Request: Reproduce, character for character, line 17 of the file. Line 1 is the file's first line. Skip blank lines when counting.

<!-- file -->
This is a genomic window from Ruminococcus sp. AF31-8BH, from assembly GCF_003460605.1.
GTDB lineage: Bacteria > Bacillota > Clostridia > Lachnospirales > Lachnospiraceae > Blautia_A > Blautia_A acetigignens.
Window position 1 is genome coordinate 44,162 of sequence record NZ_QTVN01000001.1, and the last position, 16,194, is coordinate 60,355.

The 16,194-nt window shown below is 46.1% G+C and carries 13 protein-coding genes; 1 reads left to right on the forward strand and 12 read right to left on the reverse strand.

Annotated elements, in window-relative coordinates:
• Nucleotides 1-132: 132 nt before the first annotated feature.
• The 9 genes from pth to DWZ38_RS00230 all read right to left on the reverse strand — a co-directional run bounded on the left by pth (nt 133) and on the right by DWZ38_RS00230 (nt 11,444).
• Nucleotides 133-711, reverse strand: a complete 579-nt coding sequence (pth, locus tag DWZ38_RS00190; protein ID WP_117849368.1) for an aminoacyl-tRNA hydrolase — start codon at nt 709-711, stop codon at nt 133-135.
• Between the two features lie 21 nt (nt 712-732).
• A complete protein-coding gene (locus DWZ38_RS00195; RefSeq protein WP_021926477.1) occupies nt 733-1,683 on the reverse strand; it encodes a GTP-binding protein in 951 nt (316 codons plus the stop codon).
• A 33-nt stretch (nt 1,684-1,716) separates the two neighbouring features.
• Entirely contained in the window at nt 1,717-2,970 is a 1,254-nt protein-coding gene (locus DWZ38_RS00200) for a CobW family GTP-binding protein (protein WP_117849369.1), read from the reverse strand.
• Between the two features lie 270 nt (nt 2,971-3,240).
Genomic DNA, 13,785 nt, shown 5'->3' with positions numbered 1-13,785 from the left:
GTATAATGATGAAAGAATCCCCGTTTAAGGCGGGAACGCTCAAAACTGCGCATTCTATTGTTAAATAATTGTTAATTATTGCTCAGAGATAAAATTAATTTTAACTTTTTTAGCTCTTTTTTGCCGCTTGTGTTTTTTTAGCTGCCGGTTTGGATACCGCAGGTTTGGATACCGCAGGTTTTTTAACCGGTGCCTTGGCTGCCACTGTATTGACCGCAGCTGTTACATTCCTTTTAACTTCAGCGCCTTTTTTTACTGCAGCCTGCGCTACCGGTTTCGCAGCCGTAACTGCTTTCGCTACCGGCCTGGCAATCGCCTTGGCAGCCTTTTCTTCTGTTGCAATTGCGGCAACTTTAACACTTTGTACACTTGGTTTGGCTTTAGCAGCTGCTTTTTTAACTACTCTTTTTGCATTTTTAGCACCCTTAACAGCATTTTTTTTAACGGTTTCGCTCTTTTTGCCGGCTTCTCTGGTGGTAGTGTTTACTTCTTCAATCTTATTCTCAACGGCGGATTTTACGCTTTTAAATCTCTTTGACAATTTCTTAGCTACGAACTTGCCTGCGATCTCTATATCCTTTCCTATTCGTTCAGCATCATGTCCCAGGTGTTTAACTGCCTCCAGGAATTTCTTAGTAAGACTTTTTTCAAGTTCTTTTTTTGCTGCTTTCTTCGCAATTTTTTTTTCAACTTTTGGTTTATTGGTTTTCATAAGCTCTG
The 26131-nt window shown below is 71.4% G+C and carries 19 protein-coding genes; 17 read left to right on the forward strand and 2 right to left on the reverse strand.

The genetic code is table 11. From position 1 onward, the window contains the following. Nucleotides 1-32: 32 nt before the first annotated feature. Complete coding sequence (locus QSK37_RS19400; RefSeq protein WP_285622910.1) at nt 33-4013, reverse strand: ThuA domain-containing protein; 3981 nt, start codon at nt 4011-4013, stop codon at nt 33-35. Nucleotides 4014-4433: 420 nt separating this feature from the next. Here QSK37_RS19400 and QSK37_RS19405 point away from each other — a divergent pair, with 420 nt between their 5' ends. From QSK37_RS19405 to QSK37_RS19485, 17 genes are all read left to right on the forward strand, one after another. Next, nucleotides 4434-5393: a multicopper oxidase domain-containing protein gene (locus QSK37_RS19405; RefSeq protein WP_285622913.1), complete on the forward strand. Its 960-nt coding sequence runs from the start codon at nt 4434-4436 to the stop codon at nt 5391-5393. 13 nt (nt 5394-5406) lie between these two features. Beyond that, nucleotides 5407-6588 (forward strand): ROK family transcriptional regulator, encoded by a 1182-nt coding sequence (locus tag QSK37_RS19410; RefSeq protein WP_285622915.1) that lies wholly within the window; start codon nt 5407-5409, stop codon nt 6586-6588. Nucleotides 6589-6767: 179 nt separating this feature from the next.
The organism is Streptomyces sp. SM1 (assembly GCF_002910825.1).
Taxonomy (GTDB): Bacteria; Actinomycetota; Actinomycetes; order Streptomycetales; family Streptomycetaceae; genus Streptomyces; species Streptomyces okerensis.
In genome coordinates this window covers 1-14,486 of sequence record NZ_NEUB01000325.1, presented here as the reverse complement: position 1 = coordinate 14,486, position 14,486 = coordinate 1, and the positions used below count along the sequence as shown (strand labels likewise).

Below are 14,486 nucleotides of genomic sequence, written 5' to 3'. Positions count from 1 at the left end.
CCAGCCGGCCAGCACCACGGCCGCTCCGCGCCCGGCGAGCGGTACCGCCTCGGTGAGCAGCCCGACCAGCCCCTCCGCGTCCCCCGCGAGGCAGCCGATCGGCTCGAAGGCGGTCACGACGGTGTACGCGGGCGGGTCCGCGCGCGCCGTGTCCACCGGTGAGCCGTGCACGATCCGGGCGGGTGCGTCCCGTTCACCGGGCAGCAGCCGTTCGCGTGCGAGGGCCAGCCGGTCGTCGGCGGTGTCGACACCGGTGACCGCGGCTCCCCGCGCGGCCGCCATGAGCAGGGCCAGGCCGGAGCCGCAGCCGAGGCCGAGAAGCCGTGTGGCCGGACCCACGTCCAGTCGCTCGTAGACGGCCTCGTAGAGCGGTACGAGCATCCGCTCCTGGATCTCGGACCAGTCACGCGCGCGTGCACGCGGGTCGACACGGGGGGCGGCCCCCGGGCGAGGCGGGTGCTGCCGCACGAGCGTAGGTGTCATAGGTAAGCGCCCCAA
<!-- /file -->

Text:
The genetic code is table 11. From position 1 onward, the window contains the following. Nucleotides 1-32: 32 nt before the first annotated feature. Complete coding sequence (locus QSK37_RS19400; RefSeq protein WP_285622910.1) at nt 33-4013, reverse strand: ThuA domain-containing protein; 3981 nt, start codon at nt 4011-4013, stop codon at nt 33-35. Nucleotides 4014-4433: 420 nt separating this feature from the next. Here QSK37_RS19400 and QSK37_RS19405 point away from each other — a divergent pair, with 420 nt between their 5' ends. From QSK37_RS19405 to QSK37_RS19485, 17 genes are all read left to right on the forward strand, one after another. Next, nucleotides 4434-5393: a multicopper oxidase domain-containing protein gene (locus QSK37_RS19405; RefSeq protein WP_285622913.1), complete on the forward strand. Its 960-nt coding sequence runs from the start codon at nt 4434-4436 to the stop codon at nt 5391-5393. 13 nt (nt 5394-5406) lie between these two features. Beyond that, nucleotides 5407-6588 (forward strand): ROK family transcriptional regulator, encoded by a 1182-nt coding sequence (locus tag QSK37_RS19410; RefSeq protein WP_285622915.1) that lies wholly within the window; start codon nt 5407-5409, stop codon nt 6586-6588. Nucleotides 6589-6767: 179 nt separating this feature from the next.